And that power comes through surrender. Jesus didn’t gather power, he gave it away. He didn’t run from the cross, he gave himself over to it, to lead by example and save us all. He didn’t say ‘argue endlessly about mission statements,’ he said “go and make disciples of all nations.’ He didn’t say ‘debate each other,’ he said ‘feed my sheep’ and ‘whatever you do for the least of these by brothers and sisters, you did also for me.’

We don’t need a mission statement, we just need a Bible and a good index, one to look up “the poor” and “the vulnerable” and “the way of the cross.” And we don’t need to explain the cross—foolishness to those who are perishing—we need to live at the foot of the cross, where people continue to be crucified, and where the clearest word Christ said is “forgive.”

Sunday, January 16, 2011

Second Sunday after Epiphany

John 1
35 The next day John was there again with two of his disciples. 36 When he saw Jesus passing by, he said, “Look, the Lamb of God!”
37 When the two disciples heard him say this, they followed Jesus. 38 Turning around, Jesus saw them following and asked, “What do you want?”
They said, “Rabbi” (which means “Teacher”), “where are you staying?”
39 “Come,” he replied, “and you will see.”
So they went and saw where he was staying, and they spent that day with him. It was about four in the afternoon.
40 Andrew, Simon Peter’s brother, was one of the two who heard what John had said and who had followed Jesus. 41 The first thing Andrew did was to find his brother Simon and tell him, “We have found the Messiah” (that is, the Christ). 42 And he brought him to Jesus.
Jesus looked at him and said, “You are Simon son of John. You will be called Cephas” (which, when translated, is Peter[a]).

My mother tells me I was born in a snowstorm. I still don’t like snow. I’m sure she told me the exact time, but that bit of information was been overshadowed by the snow.

My son was born at 8.21 in the morning, on a hot day in June, exactly six months from Christmas Eve. If you want your gifts to arrive evenly spaced, go for June 24th. They also throw a big party for you in Quebec, which is a nice touch.

It is the details that make things real, the ability to add that extra bit of information that says “this part matters.” When I say “son, you were born at 8.21” it adds gravity to an already important event. He, like me, may not remember his own time, but he knows I know, because the time matters to me.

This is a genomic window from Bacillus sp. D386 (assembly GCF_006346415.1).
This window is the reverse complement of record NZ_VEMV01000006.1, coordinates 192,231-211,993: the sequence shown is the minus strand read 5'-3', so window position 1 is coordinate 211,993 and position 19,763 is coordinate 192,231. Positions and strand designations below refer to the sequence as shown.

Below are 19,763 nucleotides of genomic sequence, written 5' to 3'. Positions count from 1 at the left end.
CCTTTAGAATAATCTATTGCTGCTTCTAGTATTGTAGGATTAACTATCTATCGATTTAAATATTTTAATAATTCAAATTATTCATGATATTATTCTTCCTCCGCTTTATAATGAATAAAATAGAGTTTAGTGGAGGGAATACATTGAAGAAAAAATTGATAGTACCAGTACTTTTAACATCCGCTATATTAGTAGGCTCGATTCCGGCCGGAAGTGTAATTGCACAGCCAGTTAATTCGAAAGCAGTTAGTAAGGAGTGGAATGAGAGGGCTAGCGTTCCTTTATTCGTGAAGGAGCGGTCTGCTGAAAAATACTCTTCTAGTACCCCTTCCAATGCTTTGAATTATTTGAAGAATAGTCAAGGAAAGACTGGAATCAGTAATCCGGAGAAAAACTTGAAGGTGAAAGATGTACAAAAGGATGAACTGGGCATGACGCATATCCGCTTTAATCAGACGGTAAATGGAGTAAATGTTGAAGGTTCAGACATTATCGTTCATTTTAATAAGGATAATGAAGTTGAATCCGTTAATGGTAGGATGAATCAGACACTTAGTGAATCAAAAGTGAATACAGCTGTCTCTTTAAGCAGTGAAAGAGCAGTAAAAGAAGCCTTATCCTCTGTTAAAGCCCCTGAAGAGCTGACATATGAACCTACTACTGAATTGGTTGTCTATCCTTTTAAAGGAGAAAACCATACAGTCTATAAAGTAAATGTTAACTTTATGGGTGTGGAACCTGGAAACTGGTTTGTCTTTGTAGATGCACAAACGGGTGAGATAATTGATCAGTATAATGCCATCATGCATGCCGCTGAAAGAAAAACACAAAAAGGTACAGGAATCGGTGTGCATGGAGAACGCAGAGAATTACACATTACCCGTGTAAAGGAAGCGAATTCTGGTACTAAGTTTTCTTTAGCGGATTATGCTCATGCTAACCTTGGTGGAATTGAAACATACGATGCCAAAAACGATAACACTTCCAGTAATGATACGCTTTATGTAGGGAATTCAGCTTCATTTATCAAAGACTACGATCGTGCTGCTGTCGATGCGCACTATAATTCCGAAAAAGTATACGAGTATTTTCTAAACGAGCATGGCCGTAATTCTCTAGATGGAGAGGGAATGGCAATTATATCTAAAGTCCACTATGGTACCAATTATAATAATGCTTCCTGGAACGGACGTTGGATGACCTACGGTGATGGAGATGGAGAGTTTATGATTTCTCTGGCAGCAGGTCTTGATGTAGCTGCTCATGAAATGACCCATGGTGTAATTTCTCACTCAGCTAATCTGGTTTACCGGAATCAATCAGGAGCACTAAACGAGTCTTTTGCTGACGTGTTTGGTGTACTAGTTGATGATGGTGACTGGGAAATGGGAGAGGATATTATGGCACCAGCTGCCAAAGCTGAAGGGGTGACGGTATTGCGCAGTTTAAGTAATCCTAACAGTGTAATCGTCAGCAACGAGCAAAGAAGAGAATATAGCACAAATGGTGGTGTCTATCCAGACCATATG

Likewise with place. Travel through London and you will see countless signs that begin “On this spot.” Births, deaths, important events in the history of the UK, all revealed with a geographic maker. I can tell you that Benjamin Franklin was a printer’s apprentice behind Great St. Bart’s in Smithfield, but stand at the spot, and you can’t help but be impressed.

So imagine Helena, mother of Emperor Constantine, spending three years traveling the length of the Holy Land to discover the places described in the New Testament. Like an early Indiana Jones, she read and pondered, explored, ask questions, and decided between sites that are already in dispute.

Some were simple: a cave near Bethlehem, a tomb in Jerusalem. But some were not: the site of John the Baptist’s ministry is uncertain, likely in modern-day Jordan, but always subject to a river that has changed course many times through the centuries. The baptism of Jesus site is always listed as “traditional,” which seems to suit most pilgrims because there is nothing much to see.

So the place is part of this story from John, but not the whole story. The author builds in a timeline, something any good author will do. It gives the narrative a sense of direction, not simply ‘where did they go’ but ‘how long did they stay’ and ‘was it this day or the next.’

And we might say the author John is ambitious: “In the beginning was the Word, and the Word was with God, and the Word was God. 2 He was with God in the beginning.” You might as well begin at the beginning. That’s verse one and two. Verse nineteen seems to be ‘present day’ or the same day. It is not named as such, but suddenly the human action begins, and John the Baptist is busy defending himself:

“I baptize with[e] water,” John replied, “but among you stands one you do not know. 27 He is the one who comes after me, the straps of whose sandals I am not worthy to untie.”

Then a time marker: “The next day John saw Jesus coming toward him.” This is the day of Jesus’ baptism, though you would hardly know it from reading the passage in John. We have gone form the heavily descriptive in Matthew, Mark and Luke to the vague and oblique in John. I mentioned this in Advent, this discomfort with John baptizing Jesus, so John gives it a gloss and makes it an event that fits his agenda for the whole book: a sign.